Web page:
Blaine recast a light spell on his copper coin then opened the messy folio and the thin bound book side by side on his lap, comparing the renditions.
Blaine immediately confirmed his guess- the bound version from the LeBrunn mansion had Tsua Goua Jo first learning magic in Huangpu, not the Great Garnet Spire. Blaine also noticed a few other differences about this folio version and the other, more traditional renditions taught at wizard schools around the plane. Most versions (including the neatly bound LeBrunn copy) began with “Once upon a time.” The folio version did not. Most versions were more flowery in their prose; the folio version was more dry and matter-of-fact. And most versions mentioned Tsua Goua Jo had lived during the reign of the Jade Emperor but did not mention how many years that reign lasted. Blaine considered these differences. After a moment he said out loud, “This folio contains the earliest known extant version of The Legend of Tsua Goua Jo.”
As soon as he said it out loud Blaine was certain of his claim. It all made sense. The Great Garnet Spire had been destroyed along with the city of Ojinaga 300 years after the reign of the Jade Emperor. At that time the ascendant Hanguk people had crossed the Pearl River and wiped the city off the map. Nothing had been left standing. Hundreds of years later, during the time of Gwinnett Aidenson, using the placename of Ojinaga would have referred to the Wu Han ring fort built in the forest that had grown up over the ruined city. The fact that a thriving city had once existed there was completely forgotten except by lore masters. That was why the more familiar copies of the Legend of Tsua Goua Jo placed his education at Huangpu nearby. The writers of those texts had lived at a time when The Great Garnet Spire and the city of Ojinaga had been almost utterly forgotten. This placed the older folio version’s creation at a date between the end of the Jade Emperor’s reign and before or soon after the Hanguk sack of the city of Ojinaga. If Blaine’s reasoning was correct (and he was certain it was), Blaine held in his tiny gnomish hand an account of the Legend of Tsua Goua Jo that was 350 to 650 years older than any other surviving copy. The reason all the other copies of the Legend had begun with the fairy tale beginning “Once upon a time” was that the writers viewed the tale and its protagonist as mythical, not historical. But even if the the author of the legend contained in the folio was a fast-aging human with a lifespan of merely 60-80 years, they would have had grandparents or perhaps even parents who had lived during the reign of the Jade Emperor. For the writer of this folio manuscript, the Legend of Tsua Goua Jo was history not myth. Blaine’s hands began to tremble. His light spell ended. Blaine hastily removed an everburning lantern from his pack. He set aside the bound copy of the legend pilfered from the Lebrun library and focused intently on the vellum version bound haphazardly into the folio.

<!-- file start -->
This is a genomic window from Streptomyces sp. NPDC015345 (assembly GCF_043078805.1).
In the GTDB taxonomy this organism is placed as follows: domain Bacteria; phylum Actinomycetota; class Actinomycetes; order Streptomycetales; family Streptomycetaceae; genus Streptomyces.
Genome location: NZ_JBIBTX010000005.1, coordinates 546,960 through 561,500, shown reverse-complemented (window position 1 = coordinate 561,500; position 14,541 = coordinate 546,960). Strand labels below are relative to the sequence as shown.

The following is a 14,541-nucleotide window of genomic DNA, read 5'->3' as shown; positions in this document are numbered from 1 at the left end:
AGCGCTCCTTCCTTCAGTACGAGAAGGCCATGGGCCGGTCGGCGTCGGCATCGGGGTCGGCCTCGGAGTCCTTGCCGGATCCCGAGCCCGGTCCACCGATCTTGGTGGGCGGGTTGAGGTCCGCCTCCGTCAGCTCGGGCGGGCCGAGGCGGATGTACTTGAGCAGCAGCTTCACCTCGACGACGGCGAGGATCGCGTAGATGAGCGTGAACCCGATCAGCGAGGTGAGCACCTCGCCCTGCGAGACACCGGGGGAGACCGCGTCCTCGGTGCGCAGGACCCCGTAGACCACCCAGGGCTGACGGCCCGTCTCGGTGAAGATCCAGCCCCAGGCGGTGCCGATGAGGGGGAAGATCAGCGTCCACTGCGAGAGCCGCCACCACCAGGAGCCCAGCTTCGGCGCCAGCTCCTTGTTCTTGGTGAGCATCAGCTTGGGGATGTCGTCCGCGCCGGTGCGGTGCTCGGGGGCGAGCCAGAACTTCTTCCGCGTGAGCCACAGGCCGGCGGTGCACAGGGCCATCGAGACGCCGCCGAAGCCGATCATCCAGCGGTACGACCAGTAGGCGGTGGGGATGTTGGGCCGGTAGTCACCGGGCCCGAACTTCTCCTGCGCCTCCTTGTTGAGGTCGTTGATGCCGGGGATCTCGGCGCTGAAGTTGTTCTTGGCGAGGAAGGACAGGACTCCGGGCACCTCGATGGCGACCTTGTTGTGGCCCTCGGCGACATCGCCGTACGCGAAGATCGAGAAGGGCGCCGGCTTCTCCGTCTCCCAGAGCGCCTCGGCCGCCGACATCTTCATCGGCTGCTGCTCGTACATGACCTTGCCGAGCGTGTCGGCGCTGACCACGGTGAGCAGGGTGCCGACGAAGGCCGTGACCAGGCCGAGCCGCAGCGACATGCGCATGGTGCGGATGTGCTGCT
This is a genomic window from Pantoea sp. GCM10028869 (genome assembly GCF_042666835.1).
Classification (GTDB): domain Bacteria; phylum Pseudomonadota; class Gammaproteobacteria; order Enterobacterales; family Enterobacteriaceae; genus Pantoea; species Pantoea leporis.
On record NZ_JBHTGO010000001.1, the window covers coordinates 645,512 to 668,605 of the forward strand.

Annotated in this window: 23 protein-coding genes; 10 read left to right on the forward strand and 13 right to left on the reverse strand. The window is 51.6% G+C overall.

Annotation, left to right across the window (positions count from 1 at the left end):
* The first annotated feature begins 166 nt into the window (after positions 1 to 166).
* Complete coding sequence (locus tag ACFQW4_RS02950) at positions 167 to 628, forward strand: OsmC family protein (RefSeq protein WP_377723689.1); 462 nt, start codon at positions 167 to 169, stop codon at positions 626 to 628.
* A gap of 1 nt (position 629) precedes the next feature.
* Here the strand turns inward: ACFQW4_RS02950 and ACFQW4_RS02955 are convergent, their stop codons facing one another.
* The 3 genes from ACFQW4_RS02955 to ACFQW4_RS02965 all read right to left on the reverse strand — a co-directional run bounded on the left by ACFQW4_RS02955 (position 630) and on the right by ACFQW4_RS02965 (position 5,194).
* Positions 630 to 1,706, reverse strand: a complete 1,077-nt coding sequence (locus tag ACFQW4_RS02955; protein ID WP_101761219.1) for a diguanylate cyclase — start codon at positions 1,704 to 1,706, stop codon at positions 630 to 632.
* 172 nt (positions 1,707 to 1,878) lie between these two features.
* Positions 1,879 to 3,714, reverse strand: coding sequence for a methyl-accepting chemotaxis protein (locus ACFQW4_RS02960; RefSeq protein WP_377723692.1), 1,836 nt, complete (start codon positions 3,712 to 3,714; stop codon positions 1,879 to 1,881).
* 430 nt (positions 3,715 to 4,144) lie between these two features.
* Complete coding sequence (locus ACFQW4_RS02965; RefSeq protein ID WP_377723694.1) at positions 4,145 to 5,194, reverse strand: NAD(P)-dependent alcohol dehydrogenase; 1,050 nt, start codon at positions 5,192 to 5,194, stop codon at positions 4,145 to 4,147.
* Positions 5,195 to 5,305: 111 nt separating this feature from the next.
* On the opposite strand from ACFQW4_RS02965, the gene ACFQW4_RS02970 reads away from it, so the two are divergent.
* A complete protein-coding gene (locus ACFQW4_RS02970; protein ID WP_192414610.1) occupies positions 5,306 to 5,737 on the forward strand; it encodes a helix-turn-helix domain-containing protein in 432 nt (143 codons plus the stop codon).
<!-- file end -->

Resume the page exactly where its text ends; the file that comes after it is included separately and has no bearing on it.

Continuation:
The Legend of Tsua Goua Jo
It was during the venerable Jade Emperor’s two-hundred and forty years of prosperity that the greatest and most wicked enchanter ever to walk this earth lived and died. Tsua Goua Jo was born the son of fisherman, but he rose to advise the Emperor Himself before being killed ignominiously.
When he was fifteen Tsua Goua Jo stole away from home and travelled to the Great Garnet Spire in Ojinaga, where he first learned wizardry. While there Tsua Goua Jo discovered he had an unnatural aptitude for enchantment. He soon became well-known for his powerful ability to charm others.